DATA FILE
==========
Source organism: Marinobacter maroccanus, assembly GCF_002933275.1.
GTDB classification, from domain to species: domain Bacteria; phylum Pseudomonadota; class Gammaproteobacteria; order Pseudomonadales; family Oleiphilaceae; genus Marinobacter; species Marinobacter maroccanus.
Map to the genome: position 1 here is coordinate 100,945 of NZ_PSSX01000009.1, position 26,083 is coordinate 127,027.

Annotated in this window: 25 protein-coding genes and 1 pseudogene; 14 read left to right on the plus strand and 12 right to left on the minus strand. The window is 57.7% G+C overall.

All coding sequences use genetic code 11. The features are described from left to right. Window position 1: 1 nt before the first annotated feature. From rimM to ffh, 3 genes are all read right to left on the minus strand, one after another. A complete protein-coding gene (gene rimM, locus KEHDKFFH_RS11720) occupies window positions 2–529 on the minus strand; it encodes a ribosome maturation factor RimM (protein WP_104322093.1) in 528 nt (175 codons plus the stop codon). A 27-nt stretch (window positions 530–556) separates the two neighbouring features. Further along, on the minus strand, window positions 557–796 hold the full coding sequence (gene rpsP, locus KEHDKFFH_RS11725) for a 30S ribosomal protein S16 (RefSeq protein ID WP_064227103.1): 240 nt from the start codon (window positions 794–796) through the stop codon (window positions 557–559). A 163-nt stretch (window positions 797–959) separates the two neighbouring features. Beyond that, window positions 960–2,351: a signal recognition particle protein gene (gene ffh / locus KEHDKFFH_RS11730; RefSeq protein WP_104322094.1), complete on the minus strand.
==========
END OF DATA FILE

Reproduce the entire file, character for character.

Source organism: Marinobacter maroccanus, assembly GCF_002933275.1.
GTDB classification, from domain to species: domain Bacteria; phylum Pseudomonadota; class Gammaproteobacteria; order Pseudomonadales; family Oleiphilaceae; genus Marinobacter; species Marinobacter maroccanus.
Map to the genome: position 1 here is coordinate 100,945 of NZ_PSSX01000009.1, position 26,083 is coordinate 127,027.

Annotated in this window: 25 protein-coding genes and 1 pseudogene; 14 read left to right on the plus strand and 12 right to left on the minus strand. The window is 57.7% G+C overall.

All coding sequences use genetic code 11. The features are described from left to right. Window position 1: 1 nt before the first annotated feature. From rimM to ffh, 3 genes are all read right to left on the minus strand, one after another. A complete protein-coding gene (gene rimM, locus KEHDKFFH_RS11720) occupies window positions 2–529 on the minus strand; it encodes a ribosome maturation factor RimM (protein WP_104322093.1) in 528 nt (175 codons plus the stop codon). A 27-nt stretch (window positions 530–556) separates the two neighbouring features. Further along, on the minus strand, window positions 557–796 hold the full coding sequence (gene rpsP, locus KEHDKFFH_RS11725) for a 30S ribosomal protein S16 (RefSeq protein ID WP_064227103.1): 240 nt from the start codon (window positions 794–796) through the stop codon (window positions 557–559). A 163-nt stretch (window positions 797–959) separates the two neighbouring features. Beyond that, window positions 960–2,351: a signal recognition particle protein gene (gene ffh / locus KEHDKFFH_RS11730; RefSeq protein WP_104322094.1), complete on the minus strand.